Bar-Ilan University's Parashat Hashavua Study Center

Parashat Aharei-Mot – Kedoshim 5770/ April 24, 2010

Lectures on the weekly Torah reading by the faculty of Bar-Ilan University in Ramat Gan, Israel. A project of the Faculty of Jewish Studies, Paul and Helene Shulman Basic Jewish Studies Center, and the Office of the Campus Rabbi. Published on the Internet under the sponsorship of Bar-Ilan University's International Center for Jewish Identity. Prepared for Internet Publication by the Computer Center Staff at Bar-Ilan University. Inquiries and comments to: Dr. Isaac Gottlieb, Department of Bible, gottlii@mail.biu.ac.il

 

 

Choosing the Scapegoat

 

Prof. Eli Merzbach 

 

Department of Mathematics

 

At the beginning of this week’s reading Aaron is commanded, “Place lots (goralot) upon the two goats, one marked for the Lord and the other marked for Azazel” (Lev. 16:8).  Lots relate to the notion of randomness, which we shall examine below.

The Sages deduce that the two goats on whom the lots were cast had to be absolutely identical in appearance, size and shape, so that one could not tell them apart. [1]   The Torah commands that the process of drawing lots be applied to them.  This was an interesting process:  two utterly equal lots were brought and placed in a box (also required by the Torah).   The box was placed in the eastern part of the Sanctuary courtyard, and the two goats were stood facing west, their rears to the east.  The High Priest would approach, with the Prefect on his right, the chief of the weekly guard on his left, and the two goats in front of him, one on the right and the other on the left.  The High Priest would shake the box and draw out the lots, “so that he not deliberately take,” i.e., so that there be no planning or ordered human factor influencing the outcome.   The choice of goat had to be utterly random.  So important was this that tannaim and amoraim argued among themselves as to whether mis-drawing of the lots impeded further action or whether the process was but for the sake of performing a commandment.  The Halakhah ruled that mis-drawing the lots constituted an impediment:   the entire worship of the Day of Atonement would become invalid if the goats were not chosen by lot.   The Zohar also stresses the importance of drawing lots and the obligation to perform this action to the Lord’s satisfaction.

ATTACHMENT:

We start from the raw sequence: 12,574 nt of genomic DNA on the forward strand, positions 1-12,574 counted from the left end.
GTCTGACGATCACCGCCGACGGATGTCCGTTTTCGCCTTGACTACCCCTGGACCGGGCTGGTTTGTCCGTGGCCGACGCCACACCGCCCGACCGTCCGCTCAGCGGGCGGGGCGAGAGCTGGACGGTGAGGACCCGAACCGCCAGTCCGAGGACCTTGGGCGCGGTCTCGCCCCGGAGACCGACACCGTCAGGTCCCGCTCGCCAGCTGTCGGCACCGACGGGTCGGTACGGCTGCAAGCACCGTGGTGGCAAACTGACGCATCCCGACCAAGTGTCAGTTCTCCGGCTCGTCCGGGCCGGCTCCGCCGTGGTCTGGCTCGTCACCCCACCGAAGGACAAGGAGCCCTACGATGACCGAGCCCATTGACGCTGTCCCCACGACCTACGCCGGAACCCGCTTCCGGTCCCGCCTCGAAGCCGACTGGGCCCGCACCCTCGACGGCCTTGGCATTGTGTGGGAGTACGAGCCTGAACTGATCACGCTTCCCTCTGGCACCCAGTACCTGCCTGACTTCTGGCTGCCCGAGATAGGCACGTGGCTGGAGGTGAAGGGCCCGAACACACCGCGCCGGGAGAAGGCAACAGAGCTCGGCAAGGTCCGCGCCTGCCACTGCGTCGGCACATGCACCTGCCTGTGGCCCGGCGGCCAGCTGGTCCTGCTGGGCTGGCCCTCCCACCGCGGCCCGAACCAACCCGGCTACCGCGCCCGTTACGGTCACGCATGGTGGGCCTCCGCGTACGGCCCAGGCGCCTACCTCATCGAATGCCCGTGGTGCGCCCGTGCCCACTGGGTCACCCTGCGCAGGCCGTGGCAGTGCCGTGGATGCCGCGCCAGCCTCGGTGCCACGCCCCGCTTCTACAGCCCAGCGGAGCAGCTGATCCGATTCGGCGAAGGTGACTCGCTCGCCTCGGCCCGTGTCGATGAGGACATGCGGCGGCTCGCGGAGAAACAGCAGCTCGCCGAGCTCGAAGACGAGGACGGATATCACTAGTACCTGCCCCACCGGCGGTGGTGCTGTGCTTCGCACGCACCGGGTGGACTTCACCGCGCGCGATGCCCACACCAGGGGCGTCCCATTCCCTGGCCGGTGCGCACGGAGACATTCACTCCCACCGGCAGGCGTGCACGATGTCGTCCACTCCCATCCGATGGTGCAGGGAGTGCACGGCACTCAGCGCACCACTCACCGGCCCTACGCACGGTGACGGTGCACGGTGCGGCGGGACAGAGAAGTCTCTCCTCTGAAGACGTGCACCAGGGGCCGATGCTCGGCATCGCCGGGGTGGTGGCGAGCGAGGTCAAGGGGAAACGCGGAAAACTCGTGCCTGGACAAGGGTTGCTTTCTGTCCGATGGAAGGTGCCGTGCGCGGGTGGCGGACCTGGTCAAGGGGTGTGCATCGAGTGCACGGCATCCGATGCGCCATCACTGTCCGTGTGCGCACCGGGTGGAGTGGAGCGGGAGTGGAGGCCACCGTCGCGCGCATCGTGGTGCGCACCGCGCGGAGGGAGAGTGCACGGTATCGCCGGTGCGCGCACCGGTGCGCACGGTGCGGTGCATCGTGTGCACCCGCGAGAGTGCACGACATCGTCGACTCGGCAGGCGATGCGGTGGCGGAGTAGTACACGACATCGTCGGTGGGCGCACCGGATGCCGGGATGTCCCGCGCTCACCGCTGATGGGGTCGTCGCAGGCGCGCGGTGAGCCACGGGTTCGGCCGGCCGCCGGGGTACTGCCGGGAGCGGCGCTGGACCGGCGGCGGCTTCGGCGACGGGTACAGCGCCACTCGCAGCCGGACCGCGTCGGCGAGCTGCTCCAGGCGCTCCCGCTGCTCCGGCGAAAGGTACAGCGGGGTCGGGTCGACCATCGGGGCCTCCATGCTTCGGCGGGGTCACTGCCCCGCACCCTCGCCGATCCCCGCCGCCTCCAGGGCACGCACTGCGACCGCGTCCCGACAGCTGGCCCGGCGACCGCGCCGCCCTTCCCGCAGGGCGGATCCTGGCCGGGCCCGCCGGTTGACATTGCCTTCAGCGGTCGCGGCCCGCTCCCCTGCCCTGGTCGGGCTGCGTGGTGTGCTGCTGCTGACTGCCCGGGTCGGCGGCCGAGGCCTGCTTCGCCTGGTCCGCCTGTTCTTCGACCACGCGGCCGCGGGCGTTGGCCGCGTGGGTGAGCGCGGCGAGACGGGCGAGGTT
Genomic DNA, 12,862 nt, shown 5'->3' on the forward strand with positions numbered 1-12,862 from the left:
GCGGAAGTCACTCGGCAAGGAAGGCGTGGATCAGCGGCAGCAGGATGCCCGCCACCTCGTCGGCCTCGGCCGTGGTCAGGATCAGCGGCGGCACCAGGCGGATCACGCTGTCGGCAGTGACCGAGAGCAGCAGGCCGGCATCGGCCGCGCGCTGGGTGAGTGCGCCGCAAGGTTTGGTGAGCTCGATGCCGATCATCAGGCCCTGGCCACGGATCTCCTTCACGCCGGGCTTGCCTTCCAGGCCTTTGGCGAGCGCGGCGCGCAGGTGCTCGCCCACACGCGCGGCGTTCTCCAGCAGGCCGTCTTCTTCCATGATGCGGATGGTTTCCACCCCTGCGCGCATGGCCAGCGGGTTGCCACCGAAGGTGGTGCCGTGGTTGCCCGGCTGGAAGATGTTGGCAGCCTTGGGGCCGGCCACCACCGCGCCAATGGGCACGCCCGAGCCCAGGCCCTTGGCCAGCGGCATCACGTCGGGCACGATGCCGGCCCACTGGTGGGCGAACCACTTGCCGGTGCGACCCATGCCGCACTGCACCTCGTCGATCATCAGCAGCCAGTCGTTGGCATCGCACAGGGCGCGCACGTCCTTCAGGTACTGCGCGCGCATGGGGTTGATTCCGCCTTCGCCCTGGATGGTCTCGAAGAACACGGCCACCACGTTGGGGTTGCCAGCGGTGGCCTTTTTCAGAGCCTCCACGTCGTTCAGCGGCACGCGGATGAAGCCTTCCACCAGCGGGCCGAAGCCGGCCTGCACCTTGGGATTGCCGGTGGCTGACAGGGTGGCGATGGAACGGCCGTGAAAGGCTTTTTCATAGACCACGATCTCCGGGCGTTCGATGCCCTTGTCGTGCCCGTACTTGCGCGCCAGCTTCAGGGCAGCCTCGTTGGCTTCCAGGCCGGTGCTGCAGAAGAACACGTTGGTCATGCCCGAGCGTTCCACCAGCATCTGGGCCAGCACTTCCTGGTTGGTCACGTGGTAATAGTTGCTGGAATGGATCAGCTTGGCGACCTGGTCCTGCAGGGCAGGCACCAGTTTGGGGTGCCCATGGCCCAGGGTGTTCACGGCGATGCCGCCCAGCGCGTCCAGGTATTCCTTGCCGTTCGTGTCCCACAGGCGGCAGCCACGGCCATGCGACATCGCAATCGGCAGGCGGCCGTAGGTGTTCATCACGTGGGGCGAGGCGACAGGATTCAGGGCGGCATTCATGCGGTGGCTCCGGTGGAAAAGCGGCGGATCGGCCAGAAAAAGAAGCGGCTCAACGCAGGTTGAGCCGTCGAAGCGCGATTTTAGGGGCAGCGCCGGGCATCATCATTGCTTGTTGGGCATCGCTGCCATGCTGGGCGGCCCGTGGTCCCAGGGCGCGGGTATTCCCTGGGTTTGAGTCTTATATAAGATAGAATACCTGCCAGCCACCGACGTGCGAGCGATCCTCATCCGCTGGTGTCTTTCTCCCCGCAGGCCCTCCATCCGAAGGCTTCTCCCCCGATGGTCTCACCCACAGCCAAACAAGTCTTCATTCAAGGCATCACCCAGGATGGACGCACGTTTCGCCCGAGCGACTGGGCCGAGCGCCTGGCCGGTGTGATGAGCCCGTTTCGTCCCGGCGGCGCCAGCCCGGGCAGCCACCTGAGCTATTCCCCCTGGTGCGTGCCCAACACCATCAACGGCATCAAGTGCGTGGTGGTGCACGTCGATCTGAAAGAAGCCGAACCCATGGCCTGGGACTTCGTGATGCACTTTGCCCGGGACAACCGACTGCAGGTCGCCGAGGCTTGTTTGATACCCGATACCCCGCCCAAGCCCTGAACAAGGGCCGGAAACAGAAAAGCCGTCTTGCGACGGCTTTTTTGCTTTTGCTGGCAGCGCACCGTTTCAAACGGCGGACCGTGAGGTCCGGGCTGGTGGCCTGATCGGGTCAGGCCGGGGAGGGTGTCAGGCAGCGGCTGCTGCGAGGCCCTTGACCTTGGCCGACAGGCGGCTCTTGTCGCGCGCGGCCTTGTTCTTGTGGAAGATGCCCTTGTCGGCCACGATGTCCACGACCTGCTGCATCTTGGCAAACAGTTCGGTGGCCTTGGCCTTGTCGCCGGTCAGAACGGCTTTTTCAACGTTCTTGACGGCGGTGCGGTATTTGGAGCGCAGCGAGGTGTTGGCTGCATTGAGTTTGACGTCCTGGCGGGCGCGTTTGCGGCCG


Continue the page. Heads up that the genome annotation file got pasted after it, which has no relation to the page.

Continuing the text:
The Sages drew important conclusions from the outcome of the lots.  For example, Tractate Yoma (39b) recounts that during the forty years during when Simeon the Just served as High Priest the lot “for the Lord” always fell on the goat to the right – a sign that the people were following the ways of the Lord.   But after his death the lot sometimes fell on the goat to the right, sometimes to the left, and during the last forty years of the Temple, during which the people descended to the lowliest of low, the lot “for the Lord” always fell on the goat to the left.